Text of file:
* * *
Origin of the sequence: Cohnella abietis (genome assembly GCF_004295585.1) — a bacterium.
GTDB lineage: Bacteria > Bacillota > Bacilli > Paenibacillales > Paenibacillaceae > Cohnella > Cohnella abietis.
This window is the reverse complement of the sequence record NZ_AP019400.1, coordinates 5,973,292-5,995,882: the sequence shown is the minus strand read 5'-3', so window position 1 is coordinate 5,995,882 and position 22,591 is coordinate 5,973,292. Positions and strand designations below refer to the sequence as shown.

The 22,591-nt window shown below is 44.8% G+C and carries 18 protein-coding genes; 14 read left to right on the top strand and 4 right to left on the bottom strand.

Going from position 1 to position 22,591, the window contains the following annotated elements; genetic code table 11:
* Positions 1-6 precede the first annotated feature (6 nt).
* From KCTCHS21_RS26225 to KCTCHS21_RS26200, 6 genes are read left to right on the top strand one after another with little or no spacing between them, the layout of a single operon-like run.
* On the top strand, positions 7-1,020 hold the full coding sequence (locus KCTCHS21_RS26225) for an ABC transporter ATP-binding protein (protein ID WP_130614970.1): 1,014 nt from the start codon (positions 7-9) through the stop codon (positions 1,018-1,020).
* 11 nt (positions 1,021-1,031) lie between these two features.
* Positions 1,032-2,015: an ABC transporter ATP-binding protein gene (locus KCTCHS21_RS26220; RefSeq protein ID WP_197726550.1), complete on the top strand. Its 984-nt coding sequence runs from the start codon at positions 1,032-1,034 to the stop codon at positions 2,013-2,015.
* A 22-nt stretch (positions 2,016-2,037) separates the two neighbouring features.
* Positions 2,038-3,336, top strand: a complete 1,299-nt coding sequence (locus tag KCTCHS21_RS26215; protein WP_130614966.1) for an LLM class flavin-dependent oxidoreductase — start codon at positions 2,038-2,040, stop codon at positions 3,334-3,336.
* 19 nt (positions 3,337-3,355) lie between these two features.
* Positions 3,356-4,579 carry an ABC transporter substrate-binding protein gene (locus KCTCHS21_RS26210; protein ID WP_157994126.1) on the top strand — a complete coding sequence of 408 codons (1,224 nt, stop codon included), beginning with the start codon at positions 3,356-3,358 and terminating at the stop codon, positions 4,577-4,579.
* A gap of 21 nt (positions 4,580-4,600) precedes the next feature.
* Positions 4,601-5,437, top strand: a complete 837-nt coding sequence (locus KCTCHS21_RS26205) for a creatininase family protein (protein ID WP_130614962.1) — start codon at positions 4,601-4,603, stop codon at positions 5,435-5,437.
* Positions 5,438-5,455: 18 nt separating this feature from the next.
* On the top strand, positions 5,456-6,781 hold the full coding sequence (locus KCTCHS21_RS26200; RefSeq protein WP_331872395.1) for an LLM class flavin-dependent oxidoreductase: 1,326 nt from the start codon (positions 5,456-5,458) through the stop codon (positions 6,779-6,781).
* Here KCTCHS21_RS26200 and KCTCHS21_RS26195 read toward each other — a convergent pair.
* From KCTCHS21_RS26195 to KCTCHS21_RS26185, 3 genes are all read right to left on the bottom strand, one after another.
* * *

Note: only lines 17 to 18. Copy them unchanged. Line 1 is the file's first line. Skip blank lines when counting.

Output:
* Positions 5,438-5,455: 18 nt separating this feature from the next.
* On the top strand, positions 5,456-6,781 hold the full coding sequence (locus KCTCHS21_RS26200; RefSeq protein WP_331872395.1) for an LLM class flavin-dependent oxidoreductase: 1,326 nt from the start codon (positions 5,456-5,458) through the stop codon (positions 6,779-6,781).